The Avengers: Dead On Course

Dead on Course (Episode 02-14, December 1962).


In the third and final Dr. Martin King episode Dead On Course, we take a sojourn out of England and head for Ireland. Steed is sent to the Emerald Isle to investigate a plane crash and the disappearance of some bank consignments that happened to be on board. He drags Dr. King along, presumably because Cathy Gale does not have a medical degree (although what I wouldn’t have given to see what Cathy made of this one).

The crux of the script involves a plane crashing apparently off-course, the last in a series of mysterious plane crashes. The multiple dead are taken to a nearby nunnery. There’s a survivor, though: a severely concussed air hostess who might know what’s been happening to the planes. Things are further complicated when Steed discovers that the co-pilot is not numbered among the dead. Bizarre goings on at the local pub, the local airfield, and the local nunnery are all wrapped up in a somewhat confusing script.

Dead On Course is one of the more complex episodes to come out of the second season. It doesn’t much matter what’s actually happening, of course: there are villains with Irish accents, nefarious shenanigans, and Steed flying a plane. It seems safe to presume that this episode is a leave-over from the hard-boiled, more dramatic first season of The Avengers, as it bears little resemblance to some of the weirder-themed episodes featuring Cathy Gale or Venus Smith. Although death tolls in this series are sometimes surprisingly high, this one brings us up close and personal with at least one murder, not to mention the aftermath of a massive air crash. Steed gets very violent with one villain which, while justified, is shocking to those who have only seen him as the bowler-hatted English gentleman.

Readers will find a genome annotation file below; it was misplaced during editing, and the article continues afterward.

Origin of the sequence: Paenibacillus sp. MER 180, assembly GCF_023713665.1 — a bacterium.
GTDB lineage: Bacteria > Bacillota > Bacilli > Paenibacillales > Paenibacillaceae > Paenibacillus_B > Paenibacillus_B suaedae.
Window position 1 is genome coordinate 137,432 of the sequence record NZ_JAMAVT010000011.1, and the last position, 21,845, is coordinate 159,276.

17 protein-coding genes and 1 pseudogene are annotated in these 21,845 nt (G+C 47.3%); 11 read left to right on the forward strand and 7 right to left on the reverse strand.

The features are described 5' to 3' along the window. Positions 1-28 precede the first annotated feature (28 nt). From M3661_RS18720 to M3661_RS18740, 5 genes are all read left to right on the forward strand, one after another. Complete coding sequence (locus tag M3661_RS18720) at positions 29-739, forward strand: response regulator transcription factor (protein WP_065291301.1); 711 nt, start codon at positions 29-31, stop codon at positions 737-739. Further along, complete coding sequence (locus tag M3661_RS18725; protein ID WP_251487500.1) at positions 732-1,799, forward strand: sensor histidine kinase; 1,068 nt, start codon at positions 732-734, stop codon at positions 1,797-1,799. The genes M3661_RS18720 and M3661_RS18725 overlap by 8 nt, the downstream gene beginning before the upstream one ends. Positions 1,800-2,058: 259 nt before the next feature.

There’s not a great deal to recommend about Dead On Course, unless you’re a completist (or a Steedophile like myself). It’s a middling little drama with little flair until the end. There is the enjoyable performance of Donal Donnelly as the apparently simple pub worker Vincent O’Brien, but beyond that you might as well skip it. Even nuns with guns cannot make this more than slightly interesting. Good-bye, Dr. King. You probably deserved better.

Author: Lauren

Lauren Humphries-Brooks is a writer, editor, and media journalist. She holds a Master’s degree in Cinema Studies from New York University, and in Creative Writing from the University of Edinburgh. She regularly contributes to film and pop culture websites, and has written extensively on Classical Hollywood, British horror films, and the sci-fi, fantasy, and horror genres. She currently works as a freelance copyeditor and proofreader.

2 thoughts on “The Avengers: Dead On Course”

  1. …a very confusing episode! Sound and picture are shockingly poor too. I’m used to bright color, better sound and a cuter PEEL person from about 1965 and later. I spent most of 1962 being 5 myself. Do you actually enjoy these early seasons? Or is the historical analysis what you’re actually enjoying?? Me, I’m shocked at the amateurishness of the production! Early episodes of THE SAINT, though black and white, English, and dating from the same time period seem much better and more professional. db

    1. Yes, I do enjoy these early seasons. I generally don’t spend a great deal of time watching and analyzing things that I don’t enjoy. I think what you’re calling amateurish is simply the nature of video-taped, live-recorded series during the 1960s (the early seasons of Doctor Who have a similar quality), which often seem more like filmed stage plays than TV shows. What I like here is the relationship between the leads (especially in the Gale episodes) and the characterization of John Steed, coupled with the darker, more film noir plots than later seasons. The perceived “cuteness” of the female lead is neither here nor there – I personally like Honor Blackman in other episodes, and in this case, I think that Martin King acquits himself just fine. I do not and have never enjoyed The Saint.

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